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‘Archie 1941 #1’ (review)

Written by Mark Waid, Brian Augustyn
Illustrated by Peter Krause,
Kelly Fitzpatrick, Jack Morelli

Published by Archie Comics

 

Pep Comics # 22 was dated December, 1941. Archie Andrews, America’s favorite eternal teenager, made his very first appearance in that issue. In the more than 75 years since, Archie has done it all.

We’ve seen his birth, his childhood, his middle and high school years, his band, his marriages, his child, and even his death!

Most recently Archie and friends have connected with a whole new generation via the oh-so-dark TV serial, Riverdale.

What was left for Archie?

Well Pep Comics # 22 wasn’t the ONLY thing one thinks of when one thinks of December, 1941. There was also World War II. It was in all the papers.

Veteran writers Brian Augustyn and Mark Waid—two creators with a great respect for comics characterization and tradition—take us back to that year in Archie 1941 and introduce us to an almost familiar Archie who had been born around 1923. We meet him just as he and all his friends graduate high school and begin to wonder what’s next.

The illustrative art by Peter Krause is a good choice for this story. In fact, any other style could have killed it right at the start.

This isn’t Bob Montana’s silly Archie. This is more Waid’s recent semi-realistic Archie from the regular ongoing series, transplanted in time. Jughead, Betty, Veronica, Reggie, Moose. As they always have been, they’re all in character, but here there’s a prevailing, almost morose sadness that permeates Archie’s post-graduation summer. As if he can feel something coming.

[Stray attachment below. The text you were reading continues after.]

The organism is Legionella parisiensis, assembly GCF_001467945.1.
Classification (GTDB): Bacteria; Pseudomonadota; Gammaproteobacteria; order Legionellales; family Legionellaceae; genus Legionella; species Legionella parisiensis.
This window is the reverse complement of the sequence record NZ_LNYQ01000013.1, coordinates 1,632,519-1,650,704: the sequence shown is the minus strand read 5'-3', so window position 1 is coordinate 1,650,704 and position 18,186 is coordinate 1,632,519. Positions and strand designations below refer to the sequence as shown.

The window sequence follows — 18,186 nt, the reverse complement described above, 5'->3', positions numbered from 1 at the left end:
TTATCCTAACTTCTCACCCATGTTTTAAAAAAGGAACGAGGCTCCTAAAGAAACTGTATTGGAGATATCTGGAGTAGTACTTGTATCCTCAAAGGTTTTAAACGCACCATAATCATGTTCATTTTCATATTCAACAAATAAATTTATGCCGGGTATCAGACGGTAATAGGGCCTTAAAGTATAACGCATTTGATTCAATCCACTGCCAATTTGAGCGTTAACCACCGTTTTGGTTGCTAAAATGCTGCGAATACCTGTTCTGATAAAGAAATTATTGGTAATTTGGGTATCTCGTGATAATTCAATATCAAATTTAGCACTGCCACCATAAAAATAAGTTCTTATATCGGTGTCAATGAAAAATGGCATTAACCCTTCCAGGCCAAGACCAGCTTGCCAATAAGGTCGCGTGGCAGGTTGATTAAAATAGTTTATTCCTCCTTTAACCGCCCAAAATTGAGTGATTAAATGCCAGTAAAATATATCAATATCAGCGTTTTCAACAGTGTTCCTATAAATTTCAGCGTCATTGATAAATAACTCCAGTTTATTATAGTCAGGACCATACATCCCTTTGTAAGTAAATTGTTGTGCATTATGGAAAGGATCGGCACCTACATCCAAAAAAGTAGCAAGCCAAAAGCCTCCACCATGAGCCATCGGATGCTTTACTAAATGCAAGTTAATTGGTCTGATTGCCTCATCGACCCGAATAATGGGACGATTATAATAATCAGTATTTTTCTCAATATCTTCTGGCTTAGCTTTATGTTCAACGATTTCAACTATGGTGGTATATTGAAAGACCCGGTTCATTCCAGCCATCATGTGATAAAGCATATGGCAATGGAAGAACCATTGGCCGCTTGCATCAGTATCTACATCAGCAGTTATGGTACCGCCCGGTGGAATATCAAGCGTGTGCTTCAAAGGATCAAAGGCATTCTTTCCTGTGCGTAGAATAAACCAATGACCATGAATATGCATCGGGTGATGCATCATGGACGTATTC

That something, of course, is the bombing of Pearl Harbor and America’s entrance into the already ongoing war.

The pacing of these first two issues seems a bit slow but the books do an excellent job in capturing the conflicting emotions of both parents and sons as the unavoidable war moves ever closer until it’s directly in front of them.

It’s not a lighthearted Archie story at all, nor is it as melodramatic as the current TV version. What it is, in fact, is an unusual choice for a comic book. It’s a serious look at a serious time that makes us relate by throwing familiar old friends right into the thick of it.

And at the end of the second issue, that seems to be exactly where Archie is headed.

As is, this is a work in progress and as such a final judgement can’t be made. But I trust Waid and Augustyn enough to want to see where it goes after this. Based on experience, I think YOU should, too.

Booksteve recommends.

 

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